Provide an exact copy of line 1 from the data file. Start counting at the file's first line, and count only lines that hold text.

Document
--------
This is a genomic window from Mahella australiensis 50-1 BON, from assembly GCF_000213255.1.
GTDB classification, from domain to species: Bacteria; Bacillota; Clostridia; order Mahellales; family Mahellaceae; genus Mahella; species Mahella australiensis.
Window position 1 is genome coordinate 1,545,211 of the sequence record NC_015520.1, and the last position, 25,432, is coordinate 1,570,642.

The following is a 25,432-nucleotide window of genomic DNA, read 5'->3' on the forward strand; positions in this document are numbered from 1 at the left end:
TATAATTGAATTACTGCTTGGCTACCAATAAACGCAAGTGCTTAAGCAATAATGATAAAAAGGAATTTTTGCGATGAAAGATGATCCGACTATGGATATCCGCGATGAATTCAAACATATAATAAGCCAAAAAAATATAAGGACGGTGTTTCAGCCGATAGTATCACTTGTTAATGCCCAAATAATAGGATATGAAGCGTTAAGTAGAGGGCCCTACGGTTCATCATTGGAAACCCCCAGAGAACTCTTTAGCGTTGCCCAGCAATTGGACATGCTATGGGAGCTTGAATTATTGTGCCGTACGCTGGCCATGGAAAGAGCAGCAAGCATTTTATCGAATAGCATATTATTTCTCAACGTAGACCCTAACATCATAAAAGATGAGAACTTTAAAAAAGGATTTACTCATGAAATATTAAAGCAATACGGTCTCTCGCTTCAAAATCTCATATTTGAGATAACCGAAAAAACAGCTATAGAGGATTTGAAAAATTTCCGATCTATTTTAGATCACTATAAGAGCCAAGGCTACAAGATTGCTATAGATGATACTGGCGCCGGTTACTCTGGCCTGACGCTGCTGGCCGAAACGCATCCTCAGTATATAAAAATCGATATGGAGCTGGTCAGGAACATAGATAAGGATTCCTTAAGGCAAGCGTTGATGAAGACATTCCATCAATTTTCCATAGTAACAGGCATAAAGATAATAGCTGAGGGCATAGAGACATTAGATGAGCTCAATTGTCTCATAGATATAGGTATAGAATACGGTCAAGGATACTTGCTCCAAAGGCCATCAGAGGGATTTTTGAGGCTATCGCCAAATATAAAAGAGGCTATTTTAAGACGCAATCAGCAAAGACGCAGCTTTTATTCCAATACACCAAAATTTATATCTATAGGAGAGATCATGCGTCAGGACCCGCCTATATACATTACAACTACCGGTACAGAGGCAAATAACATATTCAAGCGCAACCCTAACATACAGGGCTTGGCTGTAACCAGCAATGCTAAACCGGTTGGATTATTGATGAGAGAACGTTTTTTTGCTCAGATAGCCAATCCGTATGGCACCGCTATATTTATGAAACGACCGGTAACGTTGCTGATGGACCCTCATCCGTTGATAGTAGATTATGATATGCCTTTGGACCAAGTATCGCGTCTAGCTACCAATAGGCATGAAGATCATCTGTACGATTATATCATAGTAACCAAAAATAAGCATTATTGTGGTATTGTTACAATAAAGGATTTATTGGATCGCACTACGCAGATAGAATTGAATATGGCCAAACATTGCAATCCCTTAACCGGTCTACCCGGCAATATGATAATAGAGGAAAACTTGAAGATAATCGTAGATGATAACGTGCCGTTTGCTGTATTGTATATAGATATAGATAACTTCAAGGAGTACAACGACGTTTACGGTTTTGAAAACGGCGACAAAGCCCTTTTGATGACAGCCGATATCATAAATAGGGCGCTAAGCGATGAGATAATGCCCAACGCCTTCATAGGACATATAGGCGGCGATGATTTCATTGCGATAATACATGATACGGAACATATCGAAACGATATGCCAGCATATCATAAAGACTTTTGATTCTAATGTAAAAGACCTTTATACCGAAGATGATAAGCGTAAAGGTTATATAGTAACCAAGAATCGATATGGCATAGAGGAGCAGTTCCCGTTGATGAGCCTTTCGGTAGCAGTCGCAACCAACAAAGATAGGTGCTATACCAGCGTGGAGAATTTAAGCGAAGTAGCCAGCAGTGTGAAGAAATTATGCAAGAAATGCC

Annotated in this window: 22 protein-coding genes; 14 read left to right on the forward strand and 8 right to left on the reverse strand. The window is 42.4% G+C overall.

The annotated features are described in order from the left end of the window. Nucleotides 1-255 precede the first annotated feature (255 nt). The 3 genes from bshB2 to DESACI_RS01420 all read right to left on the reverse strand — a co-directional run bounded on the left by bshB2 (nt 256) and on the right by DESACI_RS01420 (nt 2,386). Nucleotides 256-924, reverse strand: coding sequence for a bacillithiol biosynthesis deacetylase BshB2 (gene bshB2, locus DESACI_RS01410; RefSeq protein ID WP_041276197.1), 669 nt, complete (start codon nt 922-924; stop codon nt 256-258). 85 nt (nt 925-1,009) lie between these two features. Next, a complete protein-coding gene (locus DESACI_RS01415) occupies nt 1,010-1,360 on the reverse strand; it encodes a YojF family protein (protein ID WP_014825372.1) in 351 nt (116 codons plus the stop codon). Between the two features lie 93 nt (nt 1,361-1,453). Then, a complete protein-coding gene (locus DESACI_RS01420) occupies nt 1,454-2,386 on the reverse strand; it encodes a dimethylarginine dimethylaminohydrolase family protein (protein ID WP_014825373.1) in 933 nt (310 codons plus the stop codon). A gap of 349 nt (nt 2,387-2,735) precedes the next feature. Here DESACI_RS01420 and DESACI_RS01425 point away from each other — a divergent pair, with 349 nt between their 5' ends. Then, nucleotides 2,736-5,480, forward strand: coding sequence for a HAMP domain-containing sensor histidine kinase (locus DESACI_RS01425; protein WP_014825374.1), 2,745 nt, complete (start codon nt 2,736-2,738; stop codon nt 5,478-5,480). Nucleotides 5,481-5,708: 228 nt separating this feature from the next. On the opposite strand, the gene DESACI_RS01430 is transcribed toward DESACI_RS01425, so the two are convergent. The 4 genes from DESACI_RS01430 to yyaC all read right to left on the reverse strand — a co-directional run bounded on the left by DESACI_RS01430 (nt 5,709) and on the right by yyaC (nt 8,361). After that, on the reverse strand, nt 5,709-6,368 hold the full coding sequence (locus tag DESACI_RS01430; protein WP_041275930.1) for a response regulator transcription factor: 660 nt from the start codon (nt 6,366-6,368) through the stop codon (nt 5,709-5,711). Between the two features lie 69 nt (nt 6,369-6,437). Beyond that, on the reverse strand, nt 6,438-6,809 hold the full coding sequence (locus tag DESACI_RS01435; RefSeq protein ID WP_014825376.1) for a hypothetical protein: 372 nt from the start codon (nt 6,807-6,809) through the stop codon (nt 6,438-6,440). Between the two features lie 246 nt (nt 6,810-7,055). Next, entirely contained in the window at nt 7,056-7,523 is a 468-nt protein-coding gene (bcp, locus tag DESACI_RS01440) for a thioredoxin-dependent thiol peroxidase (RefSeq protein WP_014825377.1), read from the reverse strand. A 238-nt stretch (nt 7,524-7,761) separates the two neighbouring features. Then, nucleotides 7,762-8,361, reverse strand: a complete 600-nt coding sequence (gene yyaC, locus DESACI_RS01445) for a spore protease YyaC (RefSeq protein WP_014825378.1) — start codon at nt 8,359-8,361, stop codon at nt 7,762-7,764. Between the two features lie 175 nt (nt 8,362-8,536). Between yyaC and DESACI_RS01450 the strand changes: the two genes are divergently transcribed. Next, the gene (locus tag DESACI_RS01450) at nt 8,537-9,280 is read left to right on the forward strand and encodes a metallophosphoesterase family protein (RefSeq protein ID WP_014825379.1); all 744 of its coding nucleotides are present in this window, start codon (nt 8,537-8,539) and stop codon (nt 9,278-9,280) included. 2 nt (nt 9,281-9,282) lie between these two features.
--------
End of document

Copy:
This is a genomic window from Mahella australiensis 50-1 BON, from assembly GCF_000213255.1.